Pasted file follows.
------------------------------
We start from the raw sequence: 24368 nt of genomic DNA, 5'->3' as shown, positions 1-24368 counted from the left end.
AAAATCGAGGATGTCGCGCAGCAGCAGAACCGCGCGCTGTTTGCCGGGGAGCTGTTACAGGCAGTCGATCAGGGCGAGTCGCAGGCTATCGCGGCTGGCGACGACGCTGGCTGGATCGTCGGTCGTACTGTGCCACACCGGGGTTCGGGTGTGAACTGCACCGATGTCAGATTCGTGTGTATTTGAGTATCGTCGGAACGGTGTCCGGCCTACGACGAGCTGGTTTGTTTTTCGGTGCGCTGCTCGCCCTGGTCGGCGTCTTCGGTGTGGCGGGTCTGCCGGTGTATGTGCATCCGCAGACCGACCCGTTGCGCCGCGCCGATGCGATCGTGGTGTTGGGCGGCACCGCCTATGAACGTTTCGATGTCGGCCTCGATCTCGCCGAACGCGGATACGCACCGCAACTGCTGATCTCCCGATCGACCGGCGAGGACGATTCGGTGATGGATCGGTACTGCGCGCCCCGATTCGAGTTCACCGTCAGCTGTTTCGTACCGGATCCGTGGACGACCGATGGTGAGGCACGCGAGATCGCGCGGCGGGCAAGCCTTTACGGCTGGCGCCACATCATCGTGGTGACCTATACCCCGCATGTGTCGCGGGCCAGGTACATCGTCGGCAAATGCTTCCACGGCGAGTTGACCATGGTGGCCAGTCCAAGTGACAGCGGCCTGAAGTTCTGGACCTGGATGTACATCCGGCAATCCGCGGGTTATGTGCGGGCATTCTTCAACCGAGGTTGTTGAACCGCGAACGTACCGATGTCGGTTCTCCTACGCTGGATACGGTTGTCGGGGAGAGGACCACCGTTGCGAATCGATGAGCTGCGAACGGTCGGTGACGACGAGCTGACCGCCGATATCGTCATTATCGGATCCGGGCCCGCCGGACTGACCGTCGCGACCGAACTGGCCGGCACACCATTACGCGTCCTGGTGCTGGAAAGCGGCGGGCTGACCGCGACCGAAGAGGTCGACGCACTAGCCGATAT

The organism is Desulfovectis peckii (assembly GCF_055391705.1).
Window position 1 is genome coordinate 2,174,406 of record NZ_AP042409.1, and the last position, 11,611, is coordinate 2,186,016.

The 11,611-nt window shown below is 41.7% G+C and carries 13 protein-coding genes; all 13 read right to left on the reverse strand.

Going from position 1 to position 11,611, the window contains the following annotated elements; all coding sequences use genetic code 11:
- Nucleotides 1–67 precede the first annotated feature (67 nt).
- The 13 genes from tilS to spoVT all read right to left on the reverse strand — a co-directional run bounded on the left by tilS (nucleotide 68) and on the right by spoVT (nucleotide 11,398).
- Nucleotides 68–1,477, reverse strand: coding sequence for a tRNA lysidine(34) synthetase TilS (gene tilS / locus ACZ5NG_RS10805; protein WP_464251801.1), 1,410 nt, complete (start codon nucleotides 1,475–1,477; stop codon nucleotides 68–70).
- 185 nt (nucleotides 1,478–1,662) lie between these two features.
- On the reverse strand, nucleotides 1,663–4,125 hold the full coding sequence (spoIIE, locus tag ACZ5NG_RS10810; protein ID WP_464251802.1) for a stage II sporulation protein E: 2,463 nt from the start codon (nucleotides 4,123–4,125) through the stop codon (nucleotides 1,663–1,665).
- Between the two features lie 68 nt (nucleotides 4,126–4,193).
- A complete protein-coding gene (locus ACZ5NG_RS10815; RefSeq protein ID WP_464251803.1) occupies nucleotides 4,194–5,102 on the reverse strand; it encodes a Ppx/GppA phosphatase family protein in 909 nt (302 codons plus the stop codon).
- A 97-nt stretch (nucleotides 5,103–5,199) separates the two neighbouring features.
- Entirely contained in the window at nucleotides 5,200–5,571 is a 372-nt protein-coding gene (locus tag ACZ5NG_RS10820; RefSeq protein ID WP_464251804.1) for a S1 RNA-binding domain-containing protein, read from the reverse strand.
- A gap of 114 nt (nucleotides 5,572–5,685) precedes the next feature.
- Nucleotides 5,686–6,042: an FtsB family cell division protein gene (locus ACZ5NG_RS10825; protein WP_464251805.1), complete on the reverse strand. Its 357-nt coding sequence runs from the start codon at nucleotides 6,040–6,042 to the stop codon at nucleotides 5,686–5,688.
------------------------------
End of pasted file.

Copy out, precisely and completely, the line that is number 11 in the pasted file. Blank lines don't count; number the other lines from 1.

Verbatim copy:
- On the reverse strand, nucleotides 1,663–4,125 hold the full coding sequence (spoIIE, locus tag ACZ5NG_RS10810; protein ID WP_464251802.1) for a stage II sporulation protein E: 2,463 nt from the start codon (nucleotides 4,123–4,125) through the stop codon (nucleotides 1,663–1,665).